How To Plan The Right IT Program

by CXOtoday News Desk    May 23, 2014

itprogram

The ability to categorize IT programs and assign them appropriate tactics, skills and resources is important. Programs that are not properly categorized are significantly more likely to run over budget, to fall short of one or more of the intended objectives, or to fail completely.

“The adage ‘the right tool for the right job’ is every bit as appropriate to IT programs as it is to carpentry or plumbing,” said Michael Hanford, research vice president at Gartner. “Understanding different program types, the characteristics, requirements and benefits involved, and how they should be applied to meet different organizational, structural or governance needs is too often neglected in the early stages of planning.”

To help IT managers categorize their programs and plan accordingly, Gartner has identified five types of program:

Bottom-up: Multiple projects that are recognized — after they have started — as part of a larger set of problems and as sharing dependencies. They are then assembled into a single program for better control and avoidance of redundancy.

Change-oriented: These programs are generally triggered by a high-level need for major change. They normally encompass multiple initiatives that may or may not be formally assembled into a program.

Policy-driven: This type of program is unique to government and the public or public service sectors, including government, social, charitable and nongovernmental organizations. A policy-driven program typically enables provision of a law, regulation or defined service — and continues until canceled or no longer funded.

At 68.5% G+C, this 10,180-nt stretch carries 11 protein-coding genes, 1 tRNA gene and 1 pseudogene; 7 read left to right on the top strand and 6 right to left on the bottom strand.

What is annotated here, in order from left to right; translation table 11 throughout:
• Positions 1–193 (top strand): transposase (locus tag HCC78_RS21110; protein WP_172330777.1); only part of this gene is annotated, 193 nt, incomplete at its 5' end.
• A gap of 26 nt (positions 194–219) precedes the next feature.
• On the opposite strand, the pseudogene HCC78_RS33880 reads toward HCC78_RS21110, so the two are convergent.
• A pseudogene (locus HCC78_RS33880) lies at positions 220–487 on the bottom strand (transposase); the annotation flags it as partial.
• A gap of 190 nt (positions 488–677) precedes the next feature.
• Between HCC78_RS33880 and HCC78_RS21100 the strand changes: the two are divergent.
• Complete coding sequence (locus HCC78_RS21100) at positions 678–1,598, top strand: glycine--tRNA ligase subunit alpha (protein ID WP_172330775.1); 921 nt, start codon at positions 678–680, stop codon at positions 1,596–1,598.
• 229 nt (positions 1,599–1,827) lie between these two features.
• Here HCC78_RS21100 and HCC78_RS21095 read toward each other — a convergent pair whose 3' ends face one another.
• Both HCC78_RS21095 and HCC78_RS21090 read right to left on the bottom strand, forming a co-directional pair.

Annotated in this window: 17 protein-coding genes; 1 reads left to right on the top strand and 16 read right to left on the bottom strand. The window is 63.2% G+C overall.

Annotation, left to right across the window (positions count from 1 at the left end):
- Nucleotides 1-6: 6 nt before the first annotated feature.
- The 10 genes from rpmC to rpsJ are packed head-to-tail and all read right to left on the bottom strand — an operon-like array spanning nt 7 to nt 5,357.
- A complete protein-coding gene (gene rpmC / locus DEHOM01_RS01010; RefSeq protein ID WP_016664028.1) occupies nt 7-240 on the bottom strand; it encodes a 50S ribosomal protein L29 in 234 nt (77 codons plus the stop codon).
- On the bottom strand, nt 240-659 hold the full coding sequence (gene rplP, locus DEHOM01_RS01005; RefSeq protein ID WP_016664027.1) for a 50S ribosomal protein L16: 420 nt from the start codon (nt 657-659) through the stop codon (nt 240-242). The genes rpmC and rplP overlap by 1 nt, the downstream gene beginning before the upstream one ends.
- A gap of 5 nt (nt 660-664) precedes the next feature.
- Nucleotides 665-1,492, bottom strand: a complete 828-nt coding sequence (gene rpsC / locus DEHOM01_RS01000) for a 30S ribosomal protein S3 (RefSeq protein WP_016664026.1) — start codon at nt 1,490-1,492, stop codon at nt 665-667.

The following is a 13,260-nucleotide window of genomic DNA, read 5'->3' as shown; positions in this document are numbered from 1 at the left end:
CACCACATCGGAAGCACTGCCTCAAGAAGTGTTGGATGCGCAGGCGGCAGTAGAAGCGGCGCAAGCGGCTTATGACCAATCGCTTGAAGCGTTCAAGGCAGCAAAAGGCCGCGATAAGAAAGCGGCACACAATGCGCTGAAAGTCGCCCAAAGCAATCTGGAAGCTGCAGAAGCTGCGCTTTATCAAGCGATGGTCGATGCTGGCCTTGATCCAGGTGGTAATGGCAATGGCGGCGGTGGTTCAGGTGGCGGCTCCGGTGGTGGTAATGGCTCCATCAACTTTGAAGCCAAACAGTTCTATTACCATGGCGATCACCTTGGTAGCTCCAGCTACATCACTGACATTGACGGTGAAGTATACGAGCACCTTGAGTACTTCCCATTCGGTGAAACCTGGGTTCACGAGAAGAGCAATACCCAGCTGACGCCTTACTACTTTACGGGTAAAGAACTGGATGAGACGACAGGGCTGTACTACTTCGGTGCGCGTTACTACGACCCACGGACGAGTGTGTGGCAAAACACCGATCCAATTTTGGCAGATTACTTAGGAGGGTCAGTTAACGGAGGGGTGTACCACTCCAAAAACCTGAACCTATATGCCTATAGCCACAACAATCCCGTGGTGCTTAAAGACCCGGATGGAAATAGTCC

Outcome-driven: These programs are driven by a concept of, or a vision for, a product, service or generally identified set of results, or to address a specific need. The concept, program contents and required results evolve naturally during program execution.

Transformational: These programs represent an effort that transcends the organization’s current vision and its recent history and direction. They usually represent reinventions of one or more aspects of the organization’s functions, services, culture, markets or products.

“There’s much more to this than simply comparing the characteristics of a proposed program to these five types and selecting the best fit,” said Hanford. “It’s important to educate other business and IT leaders and give them an effective organizational process to select the right program type to drive success. It is equally important to create and execute an early step in any program startup that selects a program type and validates it through leadership consensus building.”

Although this introduces an extra step to the startup process for programs, it is upfront work that can go a long way toward avoiding some of the root causes of program failure, such as incorrect or poor governance and ineffective change management, he said.